Priority Research Papers:

Secretory leukocyte protease inhibitor (SLPI) as a potential target for inhibiting metastasis of triple-negative breast cancers

Sergey V. Kozin, Nir Maimon, Rong Wang, Nisha Gupta, Lance Munn, Rakesh K. Jain and Igor Garkavtsev _

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Oncotarget. 2017; 8:108292-108302. https://doi.org/10.18632/oncotarget.22660

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Sergey V. Kozin1,*, Nir Maimon1,*, Rong Wang1,*, Nisha Gupta1, Lance Munn1, Rakesh K. Jain1 and Igor Garkavtsev1

1 Department of Radiation Oncology, Edwin L. Steele Laboratory for Tumor Biology, Massachusetts General Hospital, Boston, MA, USA

* These authors have contributed equally to this paper

Correspondence to:

Igor Garkavtsev, email:

Keywords: SLPI; triple-negative breast cancer; FoxM1; anti-metastatic compound

Received: September 15, 2017 Accepted: October 30, 2017 Published: November 26, 2017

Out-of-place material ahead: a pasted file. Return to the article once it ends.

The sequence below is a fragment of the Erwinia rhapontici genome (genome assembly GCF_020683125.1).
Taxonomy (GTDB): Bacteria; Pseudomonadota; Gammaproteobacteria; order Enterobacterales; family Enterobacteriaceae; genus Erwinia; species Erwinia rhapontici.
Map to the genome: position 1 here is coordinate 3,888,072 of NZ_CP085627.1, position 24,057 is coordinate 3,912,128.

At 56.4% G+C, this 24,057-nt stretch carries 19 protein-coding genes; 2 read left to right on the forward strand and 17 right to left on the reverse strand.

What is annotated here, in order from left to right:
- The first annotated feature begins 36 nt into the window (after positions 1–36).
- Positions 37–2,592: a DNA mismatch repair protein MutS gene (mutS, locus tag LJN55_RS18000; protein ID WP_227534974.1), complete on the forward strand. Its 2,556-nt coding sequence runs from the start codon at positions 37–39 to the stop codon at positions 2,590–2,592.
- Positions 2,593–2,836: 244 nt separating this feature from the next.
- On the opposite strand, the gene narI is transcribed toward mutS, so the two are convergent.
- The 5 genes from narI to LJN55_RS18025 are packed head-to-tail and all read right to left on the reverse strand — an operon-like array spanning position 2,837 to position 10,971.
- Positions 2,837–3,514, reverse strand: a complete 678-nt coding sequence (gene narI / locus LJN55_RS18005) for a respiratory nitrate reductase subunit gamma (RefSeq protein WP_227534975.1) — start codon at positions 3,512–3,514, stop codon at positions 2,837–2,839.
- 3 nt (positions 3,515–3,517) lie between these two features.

SLPI has been implicated in the progression and metastasis of certain cancers. However, the effects of SLPI seem to be tumor-specific and the mechanisms remain poorly defined. Here, we demonstrate that highly metastatic, triple-negative breast cancer (TNBC) 4T1 cells secreted more SLPI compared to their non-metastatic counterparts. Furthermore, SLPI secretion directly correlated with spontaneous lung metastasis from 4T1 tumors orthotopically implanted in mice. Consistent with our experimental results, we also found that higher SLPI expression levels correlate with worse clinical outcome in basal/TNBC patients. Using high-throughput screening we identified a novel compound, C74, which significantly inhibits SLPI secretion. C74 administration in our mouse model slows the growth of primary 4T1 tumors and inhibits their dissemination to the lung. We also discovered that SLPI physically interacts with the retinoblastoma tumor suppressor protein (Rb) and releases FoxM1 from the Rb-FoxM1 complex, which may activate FoxM1 target genes involved in breast cancer metastasis.

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